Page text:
- Do you leave the entrances to nucs open after they are made? Yes. He occasionally blocks them with screens as they are moved to a new yard, which ideally will be six miles away from the yard that they have been made in.
- What if only backyard beekeeping and can’t move new nucs six miles away? Put the newly made nuc in the place of a stronger hive to catch foragers to strengthen the nuc. Or turn the entrance because theis will force bees to shift jobs to meet their immediate needs.
- How do you deal with stronger hives robbing nucs? Place an entrance reducer on the nuc, but there is a lot to be said for the survival of the fittest.
- If removing a group of bees from a queen castle into a nuc, what happens to the bees left behind? Bees will find a new home. The beekeeper can open up the partition so the left behind foragers can into a remaining group of bees in the queen castle, or if you are starting a new group in the space, they will just join that group.
- When do you take honey off your hives? 15 August at the latest. If you are going it mid to late September, you are not allowing enough time to treat for mites, put pollen patties on. Don’t miss the goldenrod flow! Have to stimulate the hive to prep it for winter.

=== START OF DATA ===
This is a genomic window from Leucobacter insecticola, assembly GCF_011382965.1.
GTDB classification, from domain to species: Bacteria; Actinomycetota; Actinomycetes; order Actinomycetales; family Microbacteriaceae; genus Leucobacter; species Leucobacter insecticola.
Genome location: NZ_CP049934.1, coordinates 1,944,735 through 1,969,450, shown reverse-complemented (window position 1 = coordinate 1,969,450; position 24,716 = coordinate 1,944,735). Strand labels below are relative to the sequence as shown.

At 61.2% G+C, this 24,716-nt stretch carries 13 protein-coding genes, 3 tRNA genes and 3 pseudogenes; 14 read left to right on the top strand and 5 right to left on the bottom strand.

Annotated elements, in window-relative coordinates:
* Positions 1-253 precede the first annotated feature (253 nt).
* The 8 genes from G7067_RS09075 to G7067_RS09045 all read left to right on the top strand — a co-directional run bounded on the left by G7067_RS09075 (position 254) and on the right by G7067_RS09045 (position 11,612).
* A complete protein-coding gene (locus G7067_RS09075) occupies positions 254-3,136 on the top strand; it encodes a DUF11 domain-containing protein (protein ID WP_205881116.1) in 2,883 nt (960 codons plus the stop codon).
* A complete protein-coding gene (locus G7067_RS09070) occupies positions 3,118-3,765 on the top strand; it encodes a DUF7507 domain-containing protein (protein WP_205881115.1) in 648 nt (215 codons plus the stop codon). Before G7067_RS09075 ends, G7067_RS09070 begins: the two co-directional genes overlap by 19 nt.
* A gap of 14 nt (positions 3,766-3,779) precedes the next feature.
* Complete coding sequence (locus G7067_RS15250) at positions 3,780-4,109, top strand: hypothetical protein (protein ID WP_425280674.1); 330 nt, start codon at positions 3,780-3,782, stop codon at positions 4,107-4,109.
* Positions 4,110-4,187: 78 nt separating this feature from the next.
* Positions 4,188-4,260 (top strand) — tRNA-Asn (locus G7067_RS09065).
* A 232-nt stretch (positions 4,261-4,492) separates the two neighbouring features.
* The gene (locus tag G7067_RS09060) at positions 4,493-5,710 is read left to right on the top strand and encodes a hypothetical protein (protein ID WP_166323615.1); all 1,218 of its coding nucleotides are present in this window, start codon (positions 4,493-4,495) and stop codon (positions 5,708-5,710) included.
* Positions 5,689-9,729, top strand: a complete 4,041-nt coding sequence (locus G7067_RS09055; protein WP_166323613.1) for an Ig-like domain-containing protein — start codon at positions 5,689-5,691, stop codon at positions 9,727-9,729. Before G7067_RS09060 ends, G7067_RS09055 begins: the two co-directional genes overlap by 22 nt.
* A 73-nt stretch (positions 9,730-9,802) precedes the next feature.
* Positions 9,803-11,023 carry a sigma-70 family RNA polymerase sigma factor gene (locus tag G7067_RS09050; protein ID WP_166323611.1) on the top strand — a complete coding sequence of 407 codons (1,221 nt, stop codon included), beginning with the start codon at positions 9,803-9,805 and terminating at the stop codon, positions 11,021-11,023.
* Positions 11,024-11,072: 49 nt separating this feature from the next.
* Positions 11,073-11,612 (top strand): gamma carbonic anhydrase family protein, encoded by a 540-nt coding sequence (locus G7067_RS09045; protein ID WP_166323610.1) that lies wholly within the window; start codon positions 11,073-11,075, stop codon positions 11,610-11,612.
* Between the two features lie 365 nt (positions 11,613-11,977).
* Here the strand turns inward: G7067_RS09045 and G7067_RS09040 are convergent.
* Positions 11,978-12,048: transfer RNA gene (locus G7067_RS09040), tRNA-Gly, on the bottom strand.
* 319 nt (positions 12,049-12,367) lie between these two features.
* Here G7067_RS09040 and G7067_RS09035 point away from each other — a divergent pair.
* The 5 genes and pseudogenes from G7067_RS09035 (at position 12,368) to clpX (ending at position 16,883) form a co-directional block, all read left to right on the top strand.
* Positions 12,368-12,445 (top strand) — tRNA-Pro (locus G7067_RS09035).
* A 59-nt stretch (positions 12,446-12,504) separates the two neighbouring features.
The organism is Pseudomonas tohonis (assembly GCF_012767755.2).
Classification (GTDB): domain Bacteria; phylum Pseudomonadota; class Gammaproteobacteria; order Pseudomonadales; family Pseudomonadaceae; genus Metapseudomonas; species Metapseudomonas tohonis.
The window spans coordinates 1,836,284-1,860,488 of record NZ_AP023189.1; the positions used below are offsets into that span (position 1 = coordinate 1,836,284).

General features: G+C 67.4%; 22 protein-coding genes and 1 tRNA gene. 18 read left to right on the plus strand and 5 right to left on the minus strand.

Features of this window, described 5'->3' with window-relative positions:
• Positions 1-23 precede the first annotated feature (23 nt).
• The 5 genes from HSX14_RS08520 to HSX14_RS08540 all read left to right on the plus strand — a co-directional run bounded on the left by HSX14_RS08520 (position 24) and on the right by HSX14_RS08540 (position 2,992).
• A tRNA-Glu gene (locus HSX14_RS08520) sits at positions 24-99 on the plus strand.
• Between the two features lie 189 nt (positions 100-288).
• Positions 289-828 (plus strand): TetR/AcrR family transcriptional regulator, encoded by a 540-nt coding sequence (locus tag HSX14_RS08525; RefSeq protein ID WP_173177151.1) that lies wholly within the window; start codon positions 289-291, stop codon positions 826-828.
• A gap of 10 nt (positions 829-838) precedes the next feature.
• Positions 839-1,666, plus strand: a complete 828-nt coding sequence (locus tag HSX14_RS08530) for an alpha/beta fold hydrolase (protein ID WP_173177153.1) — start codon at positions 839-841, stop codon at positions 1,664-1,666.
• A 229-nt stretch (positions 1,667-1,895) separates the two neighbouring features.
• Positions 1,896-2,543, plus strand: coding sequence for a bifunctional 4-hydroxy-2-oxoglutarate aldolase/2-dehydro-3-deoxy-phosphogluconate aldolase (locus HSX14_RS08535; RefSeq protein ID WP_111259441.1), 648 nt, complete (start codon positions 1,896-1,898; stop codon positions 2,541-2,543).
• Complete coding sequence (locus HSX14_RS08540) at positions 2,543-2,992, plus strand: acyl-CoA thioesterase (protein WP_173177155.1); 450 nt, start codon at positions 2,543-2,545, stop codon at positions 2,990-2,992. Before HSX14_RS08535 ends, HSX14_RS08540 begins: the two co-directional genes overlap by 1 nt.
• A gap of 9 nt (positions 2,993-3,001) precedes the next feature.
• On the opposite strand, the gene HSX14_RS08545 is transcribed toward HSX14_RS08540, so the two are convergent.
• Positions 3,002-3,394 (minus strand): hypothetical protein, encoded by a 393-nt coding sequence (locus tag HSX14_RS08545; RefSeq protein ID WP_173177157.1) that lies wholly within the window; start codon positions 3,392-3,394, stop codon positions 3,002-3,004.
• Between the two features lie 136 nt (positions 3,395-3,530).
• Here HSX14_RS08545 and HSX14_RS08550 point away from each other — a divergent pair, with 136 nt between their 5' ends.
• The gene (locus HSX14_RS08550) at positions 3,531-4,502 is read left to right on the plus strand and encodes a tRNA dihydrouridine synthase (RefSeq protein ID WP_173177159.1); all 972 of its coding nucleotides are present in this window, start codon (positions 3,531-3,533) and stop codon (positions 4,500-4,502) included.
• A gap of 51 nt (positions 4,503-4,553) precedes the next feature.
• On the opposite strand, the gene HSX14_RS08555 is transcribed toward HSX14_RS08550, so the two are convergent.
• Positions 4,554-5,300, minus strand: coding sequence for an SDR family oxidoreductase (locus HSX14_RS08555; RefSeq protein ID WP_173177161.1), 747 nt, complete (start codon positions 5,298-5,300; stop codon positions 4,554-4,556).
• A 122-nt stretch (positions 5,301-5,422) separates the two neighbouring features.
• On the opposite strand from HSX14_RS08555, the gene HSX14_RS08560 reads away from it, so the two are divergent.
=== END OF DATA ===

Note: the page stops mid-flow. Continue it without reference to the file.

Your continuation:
- European foul-brood cycle? Garrett is seeing more EFB in his hives but it is no where near as contagious as AFB. Seen in brood that is about to be capped over, but dies with tongues out. If you see a lot of it, call Keith Tingor.
- When is a bee-yard considered at maximum capacity? The most hives Garrett recommends is having about twelve strong hives with a few nucs in it.
- Need more people to sign up for snack!
- Membership dues for state and local association due at the March meeting.
- Budget that was passed in January is available to view online.
- Possibility of shifting venues from BRCC to a larger location in the area is going to be explored.
- How do we want to develop the beeyard?
21 November 2013, Marcel Durieux–The Bees of Nyungwe Forest